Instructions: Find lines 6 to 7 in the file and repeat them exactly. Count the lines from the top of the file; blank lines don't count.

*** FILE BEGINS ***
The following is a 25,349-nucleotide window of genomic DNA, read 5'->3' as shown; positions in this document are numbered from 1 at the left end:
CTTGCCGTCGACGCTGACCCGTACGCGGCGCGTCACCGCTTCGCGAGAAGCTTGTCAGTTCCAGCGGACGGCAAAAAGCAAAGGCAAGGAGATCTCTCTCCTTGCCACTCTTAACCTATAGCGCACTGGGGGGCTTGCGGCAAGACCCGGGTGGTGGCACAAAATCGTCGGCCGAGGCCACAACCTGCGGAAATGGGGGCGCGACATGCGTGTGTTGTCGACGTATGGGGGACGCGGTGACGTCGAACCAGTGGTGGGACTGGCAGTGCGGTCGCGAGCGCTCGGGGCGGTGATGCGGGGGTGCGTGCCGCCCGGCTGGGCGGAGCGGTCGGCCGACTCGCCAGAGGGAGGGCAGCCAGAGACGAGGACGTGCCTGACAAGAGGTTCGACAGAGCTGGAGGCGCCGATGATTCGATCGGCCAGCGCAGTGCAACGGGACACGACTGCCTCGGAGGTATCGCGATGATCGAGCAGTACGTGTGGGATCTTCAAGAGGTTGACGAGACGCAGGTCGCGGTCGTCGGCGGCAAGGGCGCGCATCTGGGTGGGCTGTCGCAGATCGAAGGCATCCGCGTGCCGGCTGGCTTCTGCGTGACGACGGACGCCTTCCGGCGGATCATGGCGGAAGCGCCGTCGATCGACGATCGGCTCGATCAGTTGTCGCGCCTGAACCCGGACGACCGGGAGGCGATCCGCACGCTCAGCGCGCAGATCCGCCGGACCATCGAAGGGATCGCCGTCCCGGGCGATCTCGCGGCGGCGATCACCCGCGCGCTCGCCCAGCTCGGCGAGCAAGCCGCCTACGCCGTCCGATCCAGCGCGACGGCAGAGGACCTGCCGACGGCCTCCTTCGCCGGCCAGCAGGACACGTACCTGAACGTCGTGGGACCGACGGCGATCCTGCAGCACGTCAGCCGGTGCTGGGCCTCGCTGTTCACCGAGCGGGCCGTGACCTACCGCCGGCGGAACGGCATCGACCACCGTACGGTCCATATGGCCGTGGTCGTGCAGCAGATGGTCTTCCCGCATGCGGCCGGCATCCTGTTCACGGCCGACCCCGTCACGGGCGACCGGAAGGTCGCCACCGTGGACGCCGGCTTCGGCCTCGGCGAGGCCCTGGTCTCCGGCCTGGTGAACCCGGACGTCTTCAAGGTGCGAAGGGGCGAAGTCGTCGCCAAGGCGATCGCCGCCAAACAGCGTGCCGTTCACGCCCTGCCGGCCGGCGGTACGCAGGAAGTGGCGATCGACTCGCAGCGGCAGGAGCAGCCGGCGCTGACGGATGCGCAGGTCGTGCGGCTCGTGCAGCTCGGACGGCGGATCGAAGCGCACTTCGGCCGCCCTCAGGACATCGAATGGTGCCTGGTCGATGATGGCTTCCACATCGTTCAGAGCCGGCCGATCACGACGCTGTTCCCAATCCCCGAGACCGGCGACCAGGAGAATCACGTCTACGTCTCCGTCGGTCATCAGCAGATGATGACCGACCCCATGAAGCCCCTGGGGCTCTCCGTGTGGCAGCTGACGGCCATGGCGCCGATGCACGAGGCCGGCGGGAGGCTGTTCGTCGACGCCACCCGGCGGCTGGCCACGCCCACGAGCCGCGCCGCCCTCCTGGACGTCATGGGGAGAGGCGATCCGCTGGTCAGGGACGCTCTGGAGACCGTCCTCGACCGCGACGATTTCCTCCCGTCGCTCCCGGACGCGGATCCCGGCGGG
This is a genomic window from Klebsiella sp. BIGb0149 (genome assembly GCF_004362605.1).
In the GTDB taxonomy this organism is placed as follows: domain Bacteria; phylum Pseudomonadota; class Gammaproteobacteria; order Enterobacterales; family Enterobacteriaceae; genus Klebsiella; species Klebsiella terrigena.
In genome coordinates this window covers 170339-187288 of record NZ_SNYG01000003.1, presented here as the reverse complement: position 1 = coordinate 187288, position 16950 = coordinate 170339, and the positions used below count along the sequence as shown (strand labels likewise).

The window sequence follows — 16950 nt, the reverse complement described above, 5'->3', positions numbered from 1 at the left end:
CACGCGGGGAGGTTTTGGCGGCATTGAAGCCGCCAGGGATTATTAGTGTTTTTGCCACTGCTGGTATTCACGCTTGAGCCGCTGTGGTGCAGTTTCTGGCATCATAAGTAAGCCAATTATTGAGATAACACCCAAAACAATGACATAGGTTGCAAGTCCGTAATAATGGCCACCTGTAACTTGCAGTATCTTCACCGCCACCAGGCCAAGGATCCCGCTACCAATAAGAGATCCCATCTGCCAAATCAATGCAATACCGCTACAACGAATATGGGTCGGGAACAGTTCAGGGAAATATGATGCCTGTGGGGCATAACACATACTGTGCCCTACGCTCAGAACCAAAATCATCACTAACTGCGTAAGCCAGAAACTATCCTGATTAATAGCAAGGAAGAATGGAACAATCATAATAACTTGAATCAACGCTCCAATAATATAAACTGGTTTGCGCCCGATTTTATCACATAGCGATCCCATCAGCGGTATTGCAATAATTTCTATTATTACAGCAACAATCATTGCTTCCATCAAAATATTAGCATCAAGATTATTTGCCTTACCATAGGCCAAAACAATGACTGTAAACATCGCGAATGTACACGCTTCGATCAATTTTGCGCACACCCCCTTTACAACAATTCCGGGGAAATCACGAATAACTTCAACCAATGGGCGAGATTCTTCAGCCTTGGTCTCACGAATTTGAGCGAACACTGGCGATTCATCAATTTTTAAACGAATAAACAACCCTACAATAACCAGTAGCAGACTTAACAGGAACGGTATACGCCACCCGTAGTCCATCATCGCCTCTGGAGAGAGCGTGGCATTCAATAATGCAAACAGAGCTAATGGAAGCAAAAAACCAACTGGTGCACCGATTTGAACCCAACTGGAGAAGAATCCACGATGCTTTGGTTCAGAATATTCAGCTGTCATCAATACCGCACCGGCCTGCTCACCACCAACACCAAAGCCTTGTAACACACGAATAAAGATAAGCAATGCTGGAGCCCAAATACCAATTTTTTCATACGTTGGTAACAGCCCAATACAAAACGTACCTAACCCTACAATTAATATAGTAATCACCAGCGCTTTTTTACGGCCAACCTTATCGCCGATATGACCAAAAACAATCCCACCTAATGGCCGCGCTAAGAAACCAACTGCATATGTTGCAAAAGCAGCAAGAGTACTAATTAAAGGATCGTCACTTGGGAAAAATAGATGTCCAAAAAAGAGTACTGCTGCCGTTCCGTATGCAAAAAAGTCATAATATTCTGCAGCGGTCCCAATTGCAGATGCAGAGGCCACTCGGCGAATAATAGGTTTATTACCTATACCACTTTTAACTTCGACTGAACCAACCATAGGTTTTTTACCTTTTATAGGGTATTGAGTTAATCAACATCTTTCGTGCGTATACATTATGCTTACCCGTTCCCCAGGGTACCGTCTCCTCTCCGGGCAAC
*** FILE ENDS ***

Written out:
The window sequence follows — 16950 nt, the reverse complement described above, 5'->3', positions numbered from 1 at the left end:
CACGCGGGGAGGTTTTGGCGGCATTGAAGCCGCCAGGGATTATTAGTGTTTTTGCCACTGCTGGTATTCACGCTTGAGCCGCTGTGGTGCAGTTTCTGGCATCATAAGTAAGCCAATTATTGAGATAACACCCAAAACAATGACATAGGTTGCAAGTCCGTAATAATGGCCACCTGTAACTTGCAGTATCTTCACCGCCACCAGGCCAAGGATCCCGCTACCAATAAGAGATCCCATCTGCCAAATCAATGCAATACCGCTACAACGAATATGGGTCGGGAACAGTTCAGGGAAATATGATGCCTGTGGGGCATAACACATACTGTGCCCTACGCTCAGAACCAAAATCATCACTAACTGCGTAAGCCAGAAACTATCCTGATTAATAGCAAGGAAGAATGGAACAATCATAATAACTTGAATCAACGCTCCAATAATATAAACTGGTTTGCGCCCGATTTTATCACATAGCGATCCCATCAGCGGTATTGCAATAATTTCTATTATTACAGCAACAATCATTGCTTCCATCAAAATATTAGCATCAAGATTATTTGCCTTACCATAGGCCAAAACAATGACTGTAAACATCGCGAATGTACACGCTTCGATCAATTTTGCGCACACCCCCTTTACAACAATTCCGGGGAAATCACGAATAACTTCAACCAATGGGCGAGATTCTTCAGCCTTGGTCTCACGAATTTGAGCGAACACTGGCGATTCATCAATTTTTAAACGAATAAACAACCCTACAATAACCAGTAGCAGACTTAACAGGAACGGTATACGCCACCCGTAGTCCATCATCGCCTCTGGAGAGAGCGTGGCATTCAATAATGCAAACAGAGCTAATGGAAGCAAAAAACCAACTGGTGCACCGATTTGAACCCAACTGGAGAAGAATCCACGATGCTTTGGTTCAGAATATTCAGCTGTCATCAATACCGCACCGGCCTGCTCACCACCAACACCAAAGCCTTGTAACACACGAATAAAGATAAGCAATGCTGGAGCCCAAATACCAATTTTTTCATACGTTGGTAACAGCCCAATACAAAACGTACCTAACCCTACAATTAATATAGTAATCACCAGCGCTTTTTTACGGCCAACCTTATCGCCGATATGACCAAAAACAATCCCACCTAATGGCCGCGCTAAGAAACCAACTGCATATGTTGCAAAAGCAGCAAGAGTACTAATTAAAGGATCGTCACTTGGGAAAAATAGATGTCCAAAAAAGAGTACTGCTGCCGTTCCGTATGCAAAAAAGTCATAATATTCTGCAGCGGTCCCAATTGCAGATGCAGAGGCCACTCGGCGAATAATAGGTTTATTACCTATACCACTTTTAACTTCGACTGAACCAACCATAGGTTTTTTACCTTTTATAGGGTATTGAGTTAATCAACATCTTTCGTGCGTATACATTATGCTTACCCGTTCCCCAGGGTACCGTCTCCTCTCCGGGCAAC